Occupational levels SPAR categories 2018 %* 2017 %* Male
employees
2018 %**
Female
employees
2018 %**
Board of directors Executives and non-executives
Paterson Grades EU and F
40.0 40.0 82.0 18.0
Senior management Group Exco (excluding executive directors), divisional executives and specialised group functions
E band
17.0 16.6 88.2 11.8
Professionally qualified and experienced specialists and mid-management Middle management
Paterson Grades DL and DU
55.0 44.2 68.7 31.3
Skilled technical and academically qualified workers, junior management, supervisors, foremen and superintendents Supervisory and technical positions
Paterson Grades CL and CU
80.6 79.0 51.4 48.6
Semi-skilled and discretionary decision-making
Unskilled and defined decision-making
Operators and clerical staff
Defined decision-making positions
96.8 96.1 78.2 21.8
Paterson Grade 1 96.2 100 93.1 6.9
Total permanent black employees as a percentage of total employees 84.8 85.0 63.5 21.3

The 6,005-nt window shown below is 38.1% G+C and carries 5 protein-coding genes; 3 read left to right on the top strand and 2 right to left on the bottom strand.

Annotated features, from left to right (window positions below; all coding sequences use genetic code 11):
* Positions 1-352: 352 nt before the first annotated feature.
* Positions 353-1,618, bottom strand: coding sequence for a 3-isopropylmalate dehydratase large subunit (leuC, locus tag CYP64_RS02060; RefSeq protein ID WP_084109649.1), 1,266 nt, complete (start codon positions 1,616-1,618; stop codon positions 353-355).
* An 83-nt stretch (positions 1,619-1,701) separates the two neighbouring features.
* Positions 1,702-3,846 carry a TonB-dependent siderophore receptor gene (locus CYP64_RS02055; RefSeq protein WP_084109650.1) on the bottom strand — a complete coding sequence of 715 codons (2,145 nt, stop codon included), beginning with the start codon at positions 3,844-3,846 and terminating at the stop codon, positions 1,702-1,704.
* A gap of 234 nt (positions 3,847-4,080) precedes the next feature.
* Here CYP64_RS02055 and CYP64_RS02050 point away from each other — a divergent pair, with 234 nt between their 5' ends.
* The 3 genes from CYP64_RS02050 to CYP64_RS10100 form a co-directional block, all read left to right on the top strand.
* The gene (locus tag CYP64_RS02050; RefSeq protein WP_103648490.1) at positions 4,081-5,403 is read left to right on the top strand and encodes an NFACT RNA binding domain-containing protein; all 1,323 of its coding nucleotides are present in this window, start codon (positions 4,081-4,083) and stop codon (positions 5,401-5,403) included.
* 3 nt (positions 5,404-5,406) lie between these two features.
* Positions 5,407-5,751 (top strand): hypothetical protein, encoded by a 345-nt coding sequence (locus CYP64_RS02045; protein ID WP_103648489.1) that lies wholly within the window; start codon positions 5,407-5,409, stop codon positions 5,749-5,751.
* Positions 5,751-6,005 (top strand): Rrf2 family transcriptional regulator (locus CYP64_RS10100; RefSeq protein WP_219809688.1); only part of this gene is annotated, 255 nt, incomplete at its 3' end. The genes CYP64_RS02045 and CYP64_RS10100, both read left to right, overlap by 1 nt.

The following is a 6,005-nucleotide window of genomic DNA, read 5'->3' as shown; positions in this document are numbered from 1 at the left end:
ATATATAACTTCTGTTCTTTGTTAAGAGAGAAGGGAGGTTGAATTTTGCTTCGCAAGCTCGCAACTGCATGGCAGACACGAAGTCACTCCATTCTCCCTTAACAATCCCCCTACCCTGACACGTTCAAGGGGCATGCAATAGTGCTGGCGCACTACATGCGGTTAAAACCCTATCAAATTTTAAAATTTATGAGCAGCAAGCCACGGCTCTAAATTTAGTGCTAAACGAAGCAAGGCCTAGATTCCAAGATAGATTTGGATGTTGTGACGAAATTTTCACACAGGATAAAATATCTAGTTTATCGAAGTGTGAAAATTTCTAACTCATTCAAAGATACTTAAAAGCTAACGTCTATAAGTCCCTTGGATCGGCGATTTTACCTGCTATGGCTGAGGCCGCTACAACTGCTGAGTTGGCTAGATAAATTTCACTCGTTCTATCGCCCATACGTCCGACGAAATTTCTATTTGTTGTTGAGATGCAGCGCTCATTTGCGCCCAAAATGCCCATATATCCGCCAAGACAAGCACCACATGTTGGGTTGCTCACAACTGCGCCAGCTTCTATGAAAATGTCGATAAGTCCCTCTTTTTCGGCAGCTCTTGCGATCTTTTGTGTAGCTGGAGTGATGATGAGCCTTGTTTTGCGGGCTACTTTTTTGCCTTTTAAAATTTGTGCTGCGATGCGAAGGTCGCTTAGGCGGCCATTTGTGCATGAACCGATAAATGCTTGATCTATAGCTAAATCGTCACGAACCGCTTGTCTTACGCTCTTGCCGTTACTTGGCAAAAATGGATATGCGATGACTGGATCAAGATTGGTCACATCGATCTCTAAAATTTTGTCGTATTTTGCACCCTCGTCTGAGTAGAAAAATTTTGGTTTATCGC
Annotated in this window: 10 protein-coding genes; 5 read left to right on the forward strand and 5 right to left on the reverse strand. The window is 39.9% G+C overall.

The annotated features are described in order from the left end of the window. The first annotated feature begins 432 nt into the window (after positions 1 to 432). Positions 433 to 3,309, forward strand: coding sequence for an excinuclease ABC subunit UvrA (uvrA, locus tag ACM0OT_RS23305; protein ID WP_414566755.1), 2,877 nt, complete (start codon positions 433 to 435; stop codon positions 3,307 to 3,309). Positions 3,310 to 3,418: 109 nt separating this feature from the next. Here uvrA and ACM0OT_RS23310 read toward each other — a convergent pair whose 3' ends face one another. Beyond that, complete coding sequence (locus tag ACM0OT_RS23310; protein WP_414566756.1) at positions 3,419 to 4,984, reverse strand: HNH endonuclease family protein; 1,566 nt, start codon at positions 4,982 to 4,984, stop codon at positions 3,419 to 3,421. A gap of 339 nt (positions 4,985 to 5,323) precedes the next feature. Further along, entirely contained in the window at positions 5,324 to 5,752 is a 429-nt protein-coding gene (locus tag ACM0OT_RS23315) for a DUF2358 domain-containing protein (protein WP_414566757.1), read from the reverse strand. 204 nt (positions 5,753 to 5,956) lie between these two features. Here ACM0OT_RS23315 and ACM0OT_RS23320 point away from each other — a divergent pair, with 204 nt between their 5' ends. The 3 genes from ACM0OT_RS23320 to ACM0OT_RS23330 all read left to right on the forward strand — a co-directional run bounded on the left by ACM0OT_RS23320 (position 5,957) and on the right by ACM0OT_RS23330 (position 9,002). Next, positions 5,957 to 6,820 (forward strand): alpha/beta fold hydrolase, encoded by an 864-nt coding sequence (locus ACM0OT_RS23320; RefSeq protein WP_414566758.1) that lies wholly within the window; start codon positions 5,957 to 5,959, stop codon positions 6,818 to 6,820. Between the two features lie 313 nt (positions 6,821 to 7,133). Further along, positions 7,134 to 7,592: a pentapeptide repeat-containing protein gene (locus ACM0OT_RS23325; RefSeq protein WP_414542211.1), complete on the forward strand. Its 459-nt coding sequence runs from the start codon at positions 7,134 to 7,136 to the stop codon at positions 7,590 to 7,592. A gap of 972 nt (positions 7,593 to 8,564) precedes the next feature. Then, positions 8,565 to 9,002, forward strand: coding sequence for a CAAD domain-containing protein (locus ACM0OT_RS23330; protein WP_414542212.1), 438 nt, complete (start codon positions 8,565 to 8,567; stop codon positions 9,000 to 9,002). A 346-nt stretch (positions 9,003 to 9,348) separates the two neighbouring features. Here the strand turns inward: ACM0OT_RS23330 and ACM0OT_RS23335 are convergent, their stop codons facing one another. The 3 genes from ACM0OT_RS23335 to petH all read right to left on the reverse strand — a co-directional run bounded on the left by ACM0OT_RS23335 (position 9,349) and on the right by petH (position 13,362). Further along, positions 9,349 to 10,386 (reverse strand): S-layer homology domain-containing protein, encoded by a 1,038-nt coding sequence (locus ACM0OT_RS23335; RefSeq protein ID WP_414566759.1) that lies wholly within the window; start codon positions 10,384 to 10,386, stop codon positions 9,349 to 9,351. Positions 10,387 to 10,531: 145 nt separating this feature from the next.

* Black employees as defined in the BBBEE Act.
** All employees split between male and female.

New employee hires and turnover rate

While we endeavour to retain our talented human capital, we recognise that an appropriate level of turnover is healthy and creates opportunities for growth. SPAR’s ability to attract diverse, qualified employees further reflects the strength of our brand as an employer of choice. The following table reflects new employee hires and employee turnover according to age group, gender, and percentage of black employees:

2018 2017 Male employees 2018 % Female employees 2018 % Black employees 2018 %
New employees 91 58 72.9 27.1 47.1
Employee exits 242 142 65.0 35.0 80
Group employee turnover rate 6.9 3.9 4.5 2.4 5.5

Broad-based black economic empowerment (BBBEE)

We measure our BBBEE score as a group in South Africa, which includes the central office and the eight distribution centres. Our rating in the respective elements is provided in the table below. According to the latest verification conducted in December 2018, the group is a level 6 contributor (2017: level 8), with a 60% recognition level.